However, the Danish people did not find this to be a befitting trait, and “Utzon’s son Jan Utzon confirmed recently recovered family archives showed his father was banned for life by Denmark’s association of architects for what they said brought shame to the profession.” He was eventually, after a long time, forgiven.
3. Australian Peter Hall was appointed the design architect for the Sydney Opera House in 1966 and had to change many of the conceptual plans of Utzon, to make it a practical work and entertainment environment. Many people have forgotten just how much Peter Hall did to realise the Sydney Opera House. Unfortunately, he passed away in 1995, penniless and forgotten. This is worth reading, The man who fixed the ‘plain illegal’ Sydney Opera House, and Richard Glover: the Sydney Opera House that Peter Hall built
4. The original estimate to build Sydney Opera House was $7 million. The final cost of Sydney Opera House was $102 million. The Sydney Opera House was mostly paid for by a State Lottery.
5. The Sydney Opera House construction has always been a fascinating topic of discussion amongst architects, artists and the general public. Utzon was influenced by his travels through Morocco, and his study of the Mayans and many believe that these informed his design. The sails-like structures give the opera house it’s unique look, and Utzon’s design of the Opera House has it sitting on on a podium. In 1963, it was altered so that it could hold the weight of the massive concrete structures it was supporting.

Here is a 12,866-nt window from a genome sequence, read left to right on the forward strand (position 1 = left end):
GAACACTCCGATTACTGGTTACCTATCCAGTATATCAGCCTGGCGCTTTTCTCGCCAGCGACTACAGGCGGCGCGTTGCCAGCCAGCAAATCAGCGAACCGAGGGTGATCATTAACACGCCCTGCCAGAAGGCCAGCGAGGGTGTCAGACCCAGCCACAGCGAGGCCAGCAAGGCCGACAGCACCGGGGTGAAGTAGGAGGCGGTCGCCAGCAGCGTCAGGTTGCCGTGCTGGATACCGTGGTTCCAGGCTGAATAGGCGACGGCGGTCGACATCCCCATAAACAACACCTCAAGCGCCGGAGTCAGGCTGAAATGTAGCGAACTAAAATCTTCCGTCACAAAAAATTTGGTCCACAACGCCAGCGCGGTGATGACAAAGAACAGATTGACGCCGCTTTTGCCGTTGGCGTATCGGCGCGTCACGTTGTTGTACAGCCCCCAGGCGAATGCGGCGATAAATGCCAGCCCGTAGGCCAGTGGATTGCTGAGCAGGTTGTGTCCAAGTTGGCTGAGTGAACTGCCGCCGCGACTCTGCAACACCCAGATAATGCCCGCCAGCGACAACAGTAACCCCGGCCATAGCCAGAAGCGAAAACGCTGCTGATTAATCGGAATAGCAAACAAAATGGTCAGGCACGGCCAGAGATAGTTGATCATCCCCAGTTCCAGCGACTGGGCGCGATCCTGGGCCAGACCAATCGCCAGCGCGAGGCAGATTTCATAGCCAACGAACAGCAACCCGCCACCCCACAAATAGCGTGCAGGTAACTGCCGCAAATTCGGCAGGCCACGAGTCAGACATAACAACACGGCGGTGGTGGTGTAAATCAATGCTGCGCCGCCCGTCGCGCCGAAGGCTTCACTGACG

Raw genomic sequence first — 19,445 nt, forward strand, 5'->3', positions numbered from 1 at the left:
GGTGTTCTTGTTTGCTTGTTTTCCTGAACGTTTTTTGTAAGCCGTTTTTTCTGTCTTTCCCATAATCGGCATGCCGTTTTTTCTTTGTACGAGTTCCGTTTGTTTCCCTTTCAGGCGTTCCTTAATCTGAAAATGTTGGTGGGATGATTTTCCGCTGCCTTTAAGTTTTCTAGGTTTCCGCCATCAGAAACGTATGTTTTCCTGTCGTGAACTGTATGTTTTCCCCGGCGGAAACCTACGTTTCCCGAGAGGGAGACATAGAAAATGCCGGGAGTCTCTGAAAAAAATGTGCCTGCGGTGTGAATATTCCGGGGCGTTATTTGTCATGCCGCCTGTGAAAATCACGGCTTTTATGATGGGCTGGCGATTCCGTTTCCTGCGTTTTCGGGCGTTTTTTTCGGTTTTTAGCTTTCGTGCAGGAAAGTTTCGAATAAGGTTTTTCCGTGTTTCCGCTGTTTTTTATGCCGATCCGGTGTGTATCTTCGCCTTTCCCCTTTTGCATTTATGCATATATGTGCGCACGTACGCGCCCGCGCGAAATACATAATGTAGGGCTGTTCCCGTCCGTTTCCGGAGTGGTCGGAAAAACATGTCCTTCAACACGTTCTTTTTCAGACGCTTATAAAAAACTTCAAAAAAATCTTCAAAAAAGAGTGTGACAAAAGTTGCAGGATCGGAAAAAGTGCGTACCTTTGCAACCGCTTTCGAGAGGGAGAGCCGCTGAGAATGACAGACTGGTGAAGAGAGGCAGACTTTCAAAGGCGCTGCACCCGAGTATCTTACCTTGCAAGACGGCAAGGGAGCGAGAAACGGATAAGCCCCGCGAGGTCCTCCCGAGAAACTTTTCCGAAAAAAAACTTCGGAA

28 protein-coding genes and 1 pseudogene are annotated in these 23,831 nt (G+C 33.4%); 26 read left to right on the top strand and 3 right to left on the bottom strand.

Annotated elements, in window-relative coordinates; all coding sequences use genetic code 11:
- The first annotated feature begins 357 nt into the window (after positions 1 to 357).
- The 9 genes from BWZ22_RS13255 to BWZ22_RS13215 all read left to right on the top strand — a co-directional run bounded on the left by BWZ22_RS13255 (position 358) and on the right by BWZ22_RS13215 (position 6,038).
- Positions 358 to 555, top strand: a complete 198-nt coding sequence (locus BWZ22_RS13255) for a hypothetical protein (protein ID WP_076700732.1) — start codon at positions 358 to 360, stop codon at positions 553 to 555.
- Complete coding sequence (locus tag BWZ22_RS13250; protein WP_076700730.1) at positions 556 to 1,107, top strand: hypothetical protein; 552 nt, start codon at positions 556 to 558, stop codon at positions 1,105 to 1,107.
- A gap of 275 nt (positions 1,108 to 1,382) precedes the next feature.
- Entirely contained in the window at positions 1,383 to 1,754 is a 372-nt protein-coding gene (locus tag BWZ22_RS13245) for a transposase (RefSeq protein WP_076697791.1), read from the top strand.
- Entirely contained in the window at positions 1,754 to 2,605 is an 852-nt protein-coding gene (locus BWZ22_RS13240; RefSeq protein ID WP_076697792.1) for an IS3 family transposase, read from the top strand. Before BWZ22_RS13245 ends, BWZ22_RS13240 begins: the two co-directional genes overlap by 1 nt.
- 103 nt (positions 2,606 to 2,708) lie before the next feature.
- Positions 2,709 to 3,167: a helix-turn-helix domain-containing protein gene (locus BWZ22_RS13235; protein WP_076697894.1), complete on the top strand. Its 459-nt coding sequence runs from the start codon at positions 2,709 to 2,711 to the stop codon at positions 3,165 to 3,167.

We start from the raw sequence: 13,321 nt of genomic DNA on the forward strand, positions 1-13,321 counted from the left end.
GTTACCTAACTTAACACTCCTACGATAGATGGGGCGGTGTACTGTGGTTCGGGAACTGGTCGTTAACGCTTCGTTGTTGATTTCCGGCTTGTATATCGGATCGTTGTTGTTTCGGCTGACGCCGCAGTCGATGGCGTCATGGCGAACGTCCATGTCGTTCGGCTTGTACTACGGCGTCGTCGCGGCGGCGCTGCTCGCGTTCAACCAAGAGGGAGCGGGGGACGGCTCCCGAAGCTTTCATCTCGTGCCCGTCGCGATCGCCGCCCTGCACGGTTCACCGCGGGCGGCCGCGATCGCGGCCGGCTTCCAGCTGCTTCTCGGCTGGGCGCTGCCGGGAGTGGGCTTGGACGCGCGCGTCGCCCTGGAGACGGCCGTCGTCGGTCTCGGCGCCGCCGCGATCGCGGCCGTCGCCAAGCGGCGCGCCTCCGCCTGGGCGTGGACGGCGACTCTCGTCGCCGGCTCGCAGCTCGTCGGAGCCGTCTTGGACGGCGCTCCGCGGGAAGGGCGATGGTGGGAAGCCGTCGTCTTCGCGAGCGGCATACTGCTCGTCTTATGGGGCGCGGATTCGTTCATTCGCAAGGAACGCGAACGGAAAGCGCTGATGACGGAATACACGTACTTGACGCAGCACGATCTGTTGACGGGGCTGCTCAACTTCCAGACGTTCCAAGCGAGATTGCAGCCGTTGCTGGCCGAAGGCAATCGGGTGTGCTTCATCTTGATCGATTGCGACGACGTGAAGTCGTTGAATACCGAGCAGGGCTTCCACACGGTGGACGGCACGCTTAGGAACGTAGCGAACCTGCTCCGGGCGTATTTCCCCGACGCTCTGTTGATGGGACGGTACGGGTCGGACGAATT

6. It was originally estimated that building Sydney Opera House would take four years. Work, however, commenced in 1959 with 10,000 construction workers on site. It was officially opened in 1973. 24 years.
7. What is the Sydney Opera House made of, you may wonder? There are 6,233 square metres of topaz coloured glass used in the construction of the building. The glass was made to order by Boussois-Souchon-Neuvesel in France in a shade used only by the Sydney Opera House. The sails are covered with 1,056,006 roof tiles, all imported from Sweden. These sails sit on a heavy podium, believed to be the biggest pillar in the world.
8. The Concert Hall Grand Organ took ten years to build. It’s the largest mechanical organ in the world with 10,154 pipes. There are 2,679 seats in the largest venue, the Concert Hall.
9. Paul Robeson, an American singer and actor was an active Civil Rights campaigner, and the first person to perform at Sydney Opera House. In 1960, he climbed the scaffolding and sang Ol’ Man River to the construction workers as they ate their lunch. As a man of the working class, this was significant.
Paul Robeson sings for the workers at Sydney Opera House